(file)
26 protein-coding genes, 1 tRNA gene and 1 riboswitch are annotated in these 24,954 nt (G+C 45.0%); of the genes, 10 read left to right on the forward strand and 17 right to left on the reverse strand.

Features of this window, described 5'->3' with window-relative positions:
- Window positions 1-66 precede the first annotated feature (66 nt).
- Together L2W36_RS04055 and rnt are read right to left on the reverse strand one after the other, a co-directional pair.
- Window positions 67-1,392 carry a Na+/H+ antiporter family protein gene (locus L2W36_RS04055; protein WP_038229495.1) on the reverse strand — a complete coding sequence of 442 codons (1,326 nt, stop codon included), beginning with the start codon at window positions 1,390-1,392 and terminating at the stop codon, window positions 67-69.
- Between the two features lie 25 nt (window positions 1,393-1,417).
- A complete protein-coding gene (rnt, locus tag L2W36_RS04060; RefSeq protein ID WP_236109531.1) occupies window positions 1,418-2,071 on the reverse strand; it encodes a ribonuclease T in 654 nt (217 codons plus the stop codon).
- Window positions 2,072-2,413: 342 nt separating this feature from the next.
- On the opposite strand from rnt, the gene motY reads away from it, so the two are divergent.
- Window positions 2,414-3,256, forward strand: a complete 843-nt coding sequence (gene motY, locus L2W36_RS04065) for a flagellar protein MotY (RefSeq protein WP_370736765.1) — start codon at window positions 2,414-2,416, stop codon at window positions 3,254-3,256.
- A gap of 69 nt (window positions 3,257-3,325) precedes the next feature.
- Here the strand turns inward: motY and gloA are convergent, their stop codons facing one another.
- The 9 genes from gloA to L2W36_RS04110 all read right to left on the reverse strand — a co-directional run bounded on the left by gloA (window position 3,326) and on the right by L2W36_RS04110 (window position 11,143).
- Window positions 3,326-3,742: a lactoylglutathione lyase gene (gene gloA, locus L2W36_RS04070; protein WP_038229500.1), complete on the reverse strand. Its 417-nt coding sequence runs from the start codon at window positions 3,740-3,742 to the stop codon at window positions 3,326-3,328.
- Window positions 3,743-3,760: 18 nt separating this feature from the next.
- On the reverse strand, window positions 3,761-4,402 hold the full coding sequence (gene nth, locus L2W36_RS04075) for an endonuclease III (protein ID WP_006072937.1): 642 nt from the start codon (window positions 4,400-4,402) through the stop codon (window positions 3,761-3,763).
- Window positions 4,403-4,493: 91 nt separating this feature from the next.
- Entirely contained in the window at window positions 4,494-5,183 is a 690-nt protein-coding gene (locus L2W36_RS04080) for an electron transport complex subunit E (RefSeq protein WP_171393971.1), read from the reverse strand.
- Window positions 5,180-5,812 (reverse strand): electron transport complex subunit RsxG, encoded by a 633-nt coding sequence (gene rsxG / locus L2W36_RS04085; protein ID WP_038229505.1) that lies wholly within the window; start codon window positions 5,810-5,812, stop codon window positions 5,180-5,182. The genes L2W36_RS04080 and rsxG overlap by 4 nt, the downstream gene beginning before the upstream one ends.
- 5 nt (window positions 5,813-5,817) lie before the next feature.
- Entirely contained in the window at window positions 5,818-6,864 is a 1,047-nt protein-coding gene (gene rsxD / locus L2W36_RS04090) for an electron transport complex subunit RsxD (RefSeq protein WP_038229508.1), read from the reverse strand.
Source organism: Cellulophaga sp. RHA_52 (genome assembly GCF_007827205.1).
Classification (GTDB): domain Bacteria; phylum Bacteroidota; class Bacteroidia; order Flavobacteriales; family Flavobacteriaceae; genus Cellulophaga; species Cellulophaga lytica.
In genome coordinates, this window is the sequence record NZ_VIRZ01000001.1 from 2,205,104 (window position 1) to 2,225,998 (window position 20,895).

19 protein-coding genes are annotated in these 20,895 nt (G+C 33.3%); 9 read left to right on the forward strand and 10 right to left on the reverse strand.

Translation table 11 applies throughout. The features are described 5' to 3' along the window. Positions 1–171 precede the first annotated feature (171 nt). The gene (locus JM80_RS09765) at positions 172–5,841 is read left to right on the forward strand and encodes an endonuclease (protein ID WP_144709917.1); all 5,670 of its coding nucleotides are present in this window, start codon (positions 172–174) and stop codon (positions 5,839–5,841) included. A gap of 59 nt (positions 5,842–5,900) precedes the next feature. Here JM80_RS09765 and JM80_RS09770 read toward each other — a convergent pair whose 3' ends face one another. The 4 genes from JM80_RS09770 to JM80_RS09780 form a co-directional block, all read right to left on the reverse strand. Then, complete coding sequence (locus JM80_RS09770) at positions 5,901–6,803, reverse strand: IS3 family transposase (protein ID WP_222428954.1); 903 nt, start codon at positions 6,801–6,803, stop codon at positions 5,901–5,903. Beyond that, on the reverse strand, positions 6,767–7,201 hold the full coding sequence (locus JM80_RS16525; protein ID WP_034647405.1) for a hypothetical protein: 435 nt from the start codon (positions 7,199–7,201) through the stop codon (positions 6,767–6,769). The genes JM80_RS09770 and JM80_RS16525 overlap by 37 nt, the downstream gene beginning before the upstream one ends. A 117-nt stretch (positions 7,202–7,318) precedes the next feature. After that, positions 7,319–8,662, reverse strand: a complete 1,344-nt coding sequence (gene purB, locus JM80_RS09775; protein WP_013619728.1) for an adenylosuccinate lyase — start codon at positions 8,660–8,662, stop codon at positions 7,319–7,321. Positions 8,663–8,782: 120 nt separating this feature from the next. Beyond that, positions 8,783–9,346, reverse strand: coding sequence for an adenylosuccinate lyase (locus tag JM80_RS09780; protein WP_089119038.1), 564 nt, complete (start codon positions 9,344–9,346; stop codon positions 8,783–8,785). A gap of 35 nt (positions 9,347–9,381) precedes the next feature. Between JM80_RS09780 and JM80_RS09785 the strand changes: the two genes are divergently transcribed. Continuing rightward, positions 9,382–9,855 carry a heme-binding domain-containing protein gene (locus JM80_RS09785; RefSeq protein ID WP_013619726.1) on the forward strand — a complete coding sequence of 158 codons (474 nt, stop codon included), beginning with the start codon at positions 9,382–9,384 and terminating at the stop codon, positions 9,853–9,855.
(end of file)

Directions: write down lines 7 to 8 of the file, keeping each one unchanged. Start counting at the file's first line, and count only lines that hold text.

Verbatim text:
- A complete protein-coding gene (rnt, locus tag L2W36_RS04060; RefSeq protein ID WP_236109531.1) occupies window positions 1,418-2,071 on the reverse strand; it encodes a ribonuclease T in 654 nt (217 codons plus the stop codon).
- Window positions 2,072-2,413: 342 nt separating this feature from the next.